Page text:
Sally: (nods in agreement) it was, it was exactly that and and because we we connected on that level we were able to nurture any doubt or um concerns about working in that area. Like um, it was like a debrief system but it wasn’t a debrief either because it was so true of us understanding and sharing um the experience that we were able to find that really wonderful connection with the communities we were working with and not have any anxieties about it really because we were sharing the experience all the time

David: mmm it was just honest

Sally: it was honest exactly and connection, it constantly comes back to that

Marline: the best thing about that the informalness of that structured mentorship was a um they wanted to share their communities, their knowledge and their networks with me

Tim: because it’s got to be a two way learning thing if you don’t have both people open and willing to work with each other and willing to learn from each other um and share time it’s going to fall on its… apex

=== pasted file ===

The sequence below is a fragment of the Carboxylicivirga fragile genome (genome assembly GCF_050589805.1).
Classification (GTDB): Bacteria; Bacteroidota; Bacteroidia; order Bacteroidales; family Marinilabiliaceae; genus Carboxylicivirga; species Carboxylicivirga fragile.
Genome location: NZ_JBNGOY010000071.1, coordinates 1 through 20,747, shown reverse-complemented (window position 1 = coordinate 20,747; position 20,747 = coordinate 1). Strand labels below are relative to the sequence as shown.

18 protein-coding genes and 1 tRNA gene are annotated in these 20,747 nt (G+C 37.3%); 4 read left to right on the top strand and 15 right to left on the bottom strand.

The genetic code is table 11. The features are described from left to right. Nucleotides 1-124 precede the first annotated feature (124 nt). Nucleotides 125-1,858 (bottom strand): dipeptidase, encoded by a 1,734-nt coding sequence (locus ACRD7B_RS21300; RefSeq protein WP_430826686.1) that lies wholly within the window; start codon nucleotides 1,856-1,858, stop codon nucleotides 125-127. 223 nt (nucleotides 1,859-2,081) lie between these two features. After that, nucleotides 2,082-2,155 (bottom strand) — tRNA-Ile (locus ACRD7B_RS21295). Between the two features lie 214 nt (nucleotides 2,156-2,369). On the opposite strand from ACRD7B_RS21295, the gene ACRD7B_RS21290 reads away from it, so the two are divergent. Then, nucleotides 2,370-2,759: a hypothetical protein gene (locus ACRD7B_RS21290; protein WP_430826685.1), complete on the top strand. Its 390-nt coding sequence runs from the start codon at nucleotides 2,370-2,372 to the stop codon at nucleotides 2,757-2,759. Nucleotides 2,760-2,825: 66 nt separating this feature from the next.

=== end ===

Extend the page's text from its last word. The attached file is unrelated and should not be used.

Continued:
Jodee: Knowledge is power and if you share the knowledge you know what steps to take and you kind of throw it out there and you’re supported and then you kind of keep going and then you kind of meet mentors along the way I think and then you kind of end up mentoring people too which is funny

Jeremy: I think a lot of it is about establishing boundaries up front and knowing the expectations of you as the mentor and them as the mentoree and really having a clear understanding about what it is both of you want out of this relationship. Um I think you know obviously burn out is such a huge factor, you know, in so many people’s lives in this sector, and I think, you know you need to be mindful of the fact that through mentoring that you need to be able to provide opportunities that provide you with the knowledge and skills that you need to understand this job you are doing right here and now but then you maybe wanting to have experience in another field that nourishes your creativity. You know as an administrator, you know personally being a lighting designer was something really important for me to have that creative outlet for me personally while I was being an arts manager or arts administrator. You know I think there’s that chance of really, um, to having a well rounded approach to any mentor relationships so you get different intersects of knowledge and practice and nourishment I guess from all sides

(Credit pages)     


Extended Interviews

Sally and David: http://vimeo.com/65206232

Jeremy: http://vimeo.com/65205552

Jodee: http://vimeo.com/65205551

Tim: http://vimeo.com/65205027

Marline: http://vimeo.com/65204819


About the interviewees


Sally Marsden